The false color image below shows synthetic aperture radar imaging from ESA's Sentinel-1 satellite. The map from the 20-Jan-2017 BBC article Larsen ice crack continues to open up illustrates the same general area.
The Larson C Ice Shelf is the large blue-ish region in the middle of the false-color radar image, and is labeled as such. The crack is the thin lighter line just above the red arrow.
Moving diagonally upwards to the right, the gray region is labeled "Sea Ice". Is this just much thinner but mostly solid ice, or water with pieces of ice in it? While the ice shelf seems relatively uniform in tone, the gray sea ice area has a mottled pattern.
Also the boundary between the two regions has what looks to me like some kind of 3D effect - the black, ribbon-like variable width region separating the two. Is this an effect of shadowing from oblique incidence? Is this actually the sidewall height of the ice shelf?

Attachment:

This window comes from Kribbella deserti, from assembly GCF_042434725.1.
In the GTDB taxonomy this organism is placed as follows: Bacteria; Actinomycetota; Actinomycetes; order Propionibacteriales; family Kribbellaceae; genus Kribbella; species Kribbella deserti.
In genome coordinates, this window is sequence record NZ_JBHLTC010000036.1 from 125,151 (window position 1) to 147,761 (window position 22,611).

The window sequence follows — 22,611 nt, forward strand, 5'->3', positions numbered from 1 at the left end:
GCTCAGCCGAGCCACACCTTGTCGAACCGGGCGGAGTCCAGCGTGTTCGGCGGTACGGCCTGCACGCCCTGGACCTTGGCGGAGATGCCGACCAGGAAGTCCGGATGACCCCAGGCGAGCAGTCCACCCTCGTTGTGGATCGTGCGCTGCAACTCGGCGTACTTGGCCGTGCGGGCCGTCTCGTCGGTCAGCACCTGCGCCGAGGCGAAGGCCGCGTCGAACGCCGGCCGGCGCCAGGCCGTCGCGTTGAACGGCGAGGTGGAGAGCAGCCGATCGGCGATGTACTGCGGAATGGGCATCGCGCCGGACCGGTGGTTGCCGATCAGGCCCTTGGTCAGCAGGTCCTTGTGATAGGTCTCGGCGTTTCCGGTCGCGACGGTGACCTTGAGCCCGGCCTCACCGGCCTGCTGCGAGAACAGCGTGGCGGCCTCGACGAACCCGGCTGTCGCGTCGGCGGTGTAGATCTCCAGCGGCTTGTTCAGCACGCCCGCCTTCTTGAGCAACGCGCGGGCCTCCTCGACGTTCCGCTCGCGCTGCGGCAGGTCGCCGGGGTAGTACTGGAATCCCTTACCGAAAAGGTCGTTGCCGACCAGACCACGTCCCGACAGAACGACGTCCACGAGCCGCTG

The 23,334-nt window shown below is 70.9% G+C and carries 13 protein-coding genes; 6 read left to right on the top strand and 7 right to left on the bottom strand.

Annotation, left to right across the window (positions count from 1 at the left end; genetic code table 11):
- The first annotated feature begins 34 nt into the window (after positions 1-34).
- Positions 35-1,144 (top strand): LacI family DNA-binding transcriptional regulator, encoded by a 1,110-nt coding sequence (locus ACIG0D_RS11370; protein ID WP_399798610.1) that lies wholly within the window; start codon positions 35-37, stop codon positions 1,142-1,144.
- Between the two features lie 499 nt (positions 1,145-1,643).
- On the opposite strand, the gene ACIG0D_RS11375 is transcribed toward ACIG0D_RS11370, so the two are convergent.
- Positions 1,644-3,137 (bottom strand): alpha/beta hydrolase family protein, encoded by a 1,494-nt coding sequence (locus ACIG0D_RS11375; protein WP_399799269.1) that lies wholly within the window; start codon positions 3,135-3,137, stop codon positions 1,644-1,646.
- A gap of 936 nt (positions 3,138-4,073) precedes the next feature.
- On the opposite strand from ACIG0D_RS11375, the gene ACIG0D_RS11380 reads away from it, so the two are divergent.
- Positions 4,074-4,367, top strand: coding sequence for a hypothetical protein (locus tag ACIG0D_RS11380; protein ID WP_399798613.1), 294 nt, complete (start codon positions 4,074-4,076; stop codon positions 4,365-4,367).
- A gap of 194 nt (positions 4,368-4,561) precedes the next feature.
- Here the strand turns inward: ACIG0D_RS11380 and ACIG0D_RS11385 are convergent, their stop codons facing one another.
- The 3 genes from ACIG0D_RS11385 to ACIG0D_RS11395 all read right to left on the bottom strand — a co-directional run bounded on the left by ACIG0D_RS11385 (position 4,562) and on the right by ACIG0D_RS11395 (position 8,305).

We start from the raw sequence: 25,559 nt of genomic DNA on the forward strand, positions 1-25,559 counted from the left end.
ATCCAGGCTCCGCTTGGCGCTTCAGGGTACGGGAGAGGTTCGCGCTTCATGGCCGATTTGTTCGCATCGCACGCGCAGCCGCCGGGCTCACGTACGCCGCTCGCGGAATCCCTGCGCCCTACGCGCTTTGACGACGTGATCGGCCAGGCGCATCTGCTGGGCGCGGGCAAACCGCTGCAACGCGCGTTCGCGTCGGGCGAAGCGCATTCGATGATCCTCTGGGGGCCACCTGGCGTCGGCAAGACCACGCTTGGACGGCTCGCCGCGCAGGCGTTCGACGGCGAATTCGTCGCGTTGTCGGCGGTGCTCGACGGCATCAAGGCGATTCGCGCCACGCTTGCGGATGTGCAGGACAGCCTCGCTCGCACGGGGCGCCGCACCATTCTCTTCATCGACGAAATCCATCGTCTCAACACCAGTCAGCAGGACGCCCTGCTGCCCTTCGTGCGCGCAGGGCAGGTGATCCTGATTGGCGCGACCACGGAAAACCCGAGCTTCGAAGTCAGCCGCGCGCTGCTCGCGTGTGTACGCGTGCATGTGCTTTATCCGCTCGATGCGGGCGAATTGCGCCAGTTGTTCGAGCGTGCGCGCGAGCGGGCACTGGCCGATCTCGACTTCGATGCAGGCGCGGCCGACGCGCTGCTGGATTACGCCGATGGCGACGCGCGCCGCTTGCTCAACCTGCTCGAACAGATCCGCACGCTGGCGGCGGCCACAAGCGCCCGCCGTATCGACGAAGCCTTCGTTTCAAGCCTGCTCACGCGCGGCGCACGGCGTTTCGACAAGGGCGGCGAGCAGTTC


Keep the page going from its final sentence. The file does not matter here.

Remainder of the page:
There is also some discussion of radar imaging of sea ice in this answer.
above: Sentinel-1 synthetic aperture radar image of the Larson C ice shelf, beginning of January 2017, found here. Open in separate viewer or tab for full size. The width of the image is roughly 300km, south is towards the lower right. Image credit: ESA/EU/Copernicus
above: Map of the region around the Larson C ice shelf, beginning of January 2017, from BBC here. Image credit: MIDAS Project, A. Luckman, Swansea University. Because it's difficult to read, I'll point out that Wales not shown in it's correct location - it's there for scale only.